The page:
Josephine Bracken is a name familiar to Filipinos because he was Jose Rizal’s last love, the woman immortalized towards the end of Ultimo Adios in the words “adios dulce extranjera, mi amiga, mi alegria” [Farewell sweet foreigner, my darling, my delight]. Searching for Josephine on the Internet yields some interesting material; for example, in the New York Times of Sept. 22, 1897, is a story about the widow of Rizal sighted in Philadelphia where she worked to secure aid for the Filipino cause and to avenge her husband’s death. This was definitely new to me and the person was probably an impostor who gave her name as “Marina Cormenol Orbi Hozae Rizal.” This is definitely not Josephine Bracken but someone who used the romantic story of her life to get attention and money.
It is said that none of the Philippine newspapers are available completely online for historical research. The New York Times is fully searchable and if you are lucky you can read the material you need without paying a subscription or viewing fee. I looked up the Hong Kong newspapers of the late 19th century and marveled at all the dispatches from Manila that document the progress of the Philippine Revolution against Spain and the Filipino-American War, too. Josephine Bracken comes out twice in the China Mail of 1897. Following news that the “Widow of Rizal,” as she was called, returned to Hong Kong in May 1897, two images of her came out in the same newspaper: One image, often quoted in books, portrays her as a modern Joan of Arc who fought in the Philippine Revolution and even killed a Spanish officer; the other image emerges from a surly interview given by her stepfather George Taufer who portrayed her as a scheming dishonest woman.
The more positive interview transcribed from the China Mail of May 29, 1897 reads:
“Mrs. Josephine Taufer, widow of Dr. Rizal who was shot in Manila for complicity in the Rebellion in the Philippines arrived in the Colony on May 23 by the Yuensang. A representative of the China Mail visited Mrs. Rizal at her place of residence to-day, and elicited a remarkable story of her career in the Philippines.
“As is now very well known, Mrs. Rizal is an English girl, born in Hong Kong. In August 1894, she sailed for Manila, where Mr. Taufer had gone on medical advice, he having suffered for two years from cataract. After staying for six months in Manila, they journeyed to Perin on the island of Dapitan. Here Dr. Rizal was called upon to undertake the treatment of Mr. Tauffer’s eyes. Dr. Rizal had frequent opportunities of meeting Miss Taufer, and the friendship thus formed deepened into love and ultimately they were engaged. Dr. Rizal was at this time living in banishment. Everything was prepared for the marriage but one day a Spaniard came and told the young couple that if they were to be married he would separate them immediately afterwards. Miss Taufer expressed her surprise at what she termed his silly proposal, and said: ‘If I am not married I remain under the English Flag, and if I am married I will be under the Spanish flag.’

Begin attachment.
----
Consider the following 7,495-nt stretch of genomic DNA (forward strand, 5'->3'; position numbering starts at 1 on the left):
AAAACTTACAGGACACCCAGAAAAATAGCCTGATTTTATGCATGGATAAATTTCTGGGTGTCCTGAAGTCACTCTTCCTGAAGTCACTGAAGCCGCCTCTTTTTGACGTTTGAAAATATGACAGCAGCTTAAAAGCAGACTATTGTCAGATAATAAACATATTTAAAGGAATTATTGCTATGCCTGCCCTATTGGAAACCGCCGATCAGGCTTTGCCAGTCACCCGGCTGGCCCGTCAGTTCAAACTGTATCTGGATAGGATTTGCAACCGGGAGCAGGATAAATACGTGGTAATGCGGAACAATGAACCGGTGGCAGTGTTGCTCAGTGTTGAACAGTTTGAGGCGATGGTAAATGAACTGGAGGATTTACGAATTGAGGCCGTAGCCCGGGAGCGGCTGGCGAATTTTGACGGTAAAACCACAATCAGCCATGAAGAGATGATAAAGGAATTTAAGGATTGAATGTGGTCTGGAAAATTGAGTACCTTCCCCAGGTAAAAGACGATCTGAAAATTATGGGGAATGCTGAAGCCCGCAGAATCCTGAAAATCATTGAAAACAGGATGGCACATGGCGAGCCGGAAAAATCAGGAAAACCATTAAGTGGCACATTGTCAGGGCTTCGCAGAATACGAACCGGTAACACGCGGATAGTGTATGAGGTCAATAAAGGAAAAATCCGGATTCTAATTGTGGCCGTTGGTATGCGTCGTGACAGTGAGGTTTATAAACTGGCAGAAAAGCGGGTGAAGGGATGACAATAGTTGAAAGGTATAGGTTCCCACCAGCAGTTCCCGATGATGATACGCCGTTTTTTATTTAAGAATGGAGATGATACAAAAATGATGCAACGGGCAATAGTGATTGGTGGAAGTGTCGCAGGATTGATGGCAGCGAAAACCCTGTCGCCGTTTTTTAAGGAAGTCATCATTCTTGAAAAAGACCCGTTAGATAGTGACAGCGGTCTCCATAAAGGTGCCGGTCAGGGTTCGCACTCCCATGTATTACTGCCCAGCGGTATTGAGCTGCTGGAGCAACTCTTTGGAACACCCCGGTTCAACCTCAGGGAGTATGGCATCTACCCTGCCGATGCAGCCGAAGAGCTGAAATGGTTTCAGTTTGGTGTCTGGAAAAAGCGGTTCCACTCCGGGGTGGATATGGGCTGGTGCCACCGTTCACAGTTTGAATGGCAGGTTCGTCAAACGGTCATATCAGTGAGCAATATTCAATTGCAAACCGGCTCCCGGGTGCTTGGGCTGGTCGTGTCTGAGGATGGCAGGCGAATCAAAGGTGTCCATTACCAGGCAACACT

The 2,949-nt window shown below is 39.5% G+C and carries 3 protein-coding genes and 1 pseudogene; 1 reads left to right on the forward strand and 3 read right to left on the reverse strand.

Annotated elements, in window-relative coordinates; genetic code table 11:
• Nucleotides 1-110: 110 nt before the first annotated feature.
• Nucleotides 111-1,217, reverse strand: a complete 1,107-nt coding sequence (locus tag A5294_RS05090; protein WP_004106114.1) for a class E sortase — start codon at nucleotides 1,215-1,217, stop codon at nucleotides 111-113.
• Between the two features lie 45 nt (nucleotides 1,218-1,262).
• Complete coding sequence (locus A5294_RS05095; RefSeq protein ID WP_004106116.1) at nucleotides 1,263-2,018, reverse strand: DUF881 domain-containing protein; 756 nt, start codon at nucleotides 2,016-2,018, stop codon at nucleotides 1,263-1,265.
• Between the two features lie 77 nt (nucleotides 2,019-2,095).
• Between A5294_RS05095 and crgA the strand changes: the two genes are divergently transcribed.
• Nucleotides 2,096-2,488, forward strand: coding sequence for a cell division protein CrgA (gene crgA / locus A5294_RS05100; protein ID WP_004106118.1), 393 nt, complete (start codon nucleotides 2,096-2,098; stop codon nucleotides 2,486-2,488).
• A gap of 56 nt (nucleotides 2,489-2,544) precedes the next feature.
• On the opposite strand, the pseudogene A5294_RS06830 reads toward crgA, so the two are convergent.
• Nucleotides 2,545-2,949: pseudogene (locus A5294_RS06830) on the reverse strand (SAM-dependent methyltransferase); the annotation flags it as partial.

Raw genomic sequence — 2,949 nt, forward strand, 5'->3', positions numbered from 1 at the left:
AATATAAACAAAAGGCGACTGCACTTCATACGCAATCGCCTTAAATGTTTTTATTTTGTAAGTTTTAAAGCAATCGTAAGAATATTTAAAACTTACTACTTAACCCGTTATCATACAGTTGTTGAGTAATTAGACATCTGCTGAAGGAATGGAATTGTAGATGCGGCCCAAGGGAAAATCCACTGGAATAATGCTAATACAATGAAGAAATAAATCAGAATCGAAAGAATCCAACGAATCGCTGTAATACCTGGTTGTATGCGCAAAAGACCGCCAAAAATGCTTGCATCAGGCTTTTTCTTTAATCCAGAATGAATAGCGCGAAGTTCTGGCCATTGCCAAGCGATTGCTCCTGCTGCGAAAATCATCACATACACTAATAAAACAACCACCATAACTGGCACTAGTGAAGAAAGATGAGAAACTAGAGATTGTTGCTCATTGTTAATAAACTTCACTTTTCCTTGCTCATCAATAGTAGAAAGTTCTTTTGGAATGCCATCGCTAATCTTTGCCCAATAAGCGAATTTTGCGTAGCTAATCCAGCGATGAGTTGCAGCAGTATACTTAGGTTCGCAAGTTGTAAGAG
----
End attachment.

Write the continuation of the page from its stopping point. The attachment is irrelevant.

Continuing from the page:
“Various circumstances prevented the union. At Dapitan Dr. Rizal was visited by Pau Balensuele [Pio Valenzuela—succeeding references will carry the correct spelling] who brought three blind men with him under the pretension that their eyes might be treated by the doctor. This was the man who brought the paper of the Katupunin [Katipunan] of Secret Society to Dr. Rizal, but he endeavored to persuade Pio Valenzuela from taking part in the rising and characterized the proposal to institute the rebellion as foolish, as the men had not arms nor ammunition. He sent Pio Valenzuela away next day without giving him any indication of support.
“DR. RIZAL LIBERATED.
“On 28th July 1896 Dr. Rizal’s liberty was sent from Manila, on condition that he should go to Cuba for medical service. They immediately left Dapitan by the Spanish mail España for Manila, leaving everything behind. On arrival in Manila harbour, a steam launch came alongside the steamer and a Spanish officer came aboard, and gave instructions that Dr. Rizal would be detained on board. Miss Taufer was allowed to go ashore half an hour afterward, and went to Dr. Rizal’s home in Manila. About ten o’clock at night a message was sent on shore from Dr. Rizal that his sweetheart might come on board. She immediately obeyed the summons, and when she met the doctor he told her he had sent for her to say goodbye, that he was going on board the Spanish Cruiser [illegible] which was to convey him to Spain. The Castilla remained for about a month in Manila harbour, during which time Dr. Rizal was closely watched by order of [illegible] Henrique [illegible] mtalo. Miss Tafer [illegible] and Rizal’s sister visited him [illegible] board the vessel. [illegible] the preparation of that period that cruiser sailed for Spain. From Singapore he wrote to Miss Taufer, and that was the last letter she received from him during his absence in Europe, although he stated when he returned to Manila that he had written from Barcelona. On arrival at Barcelona he was detained by the authorities who searched his baggage, where they found his masonry papers, which were tucked away with his pen-knives, razors [illegible]. The Authorities declared [illegible] chief of the Katipunan.”
(To be concluded on Friday)
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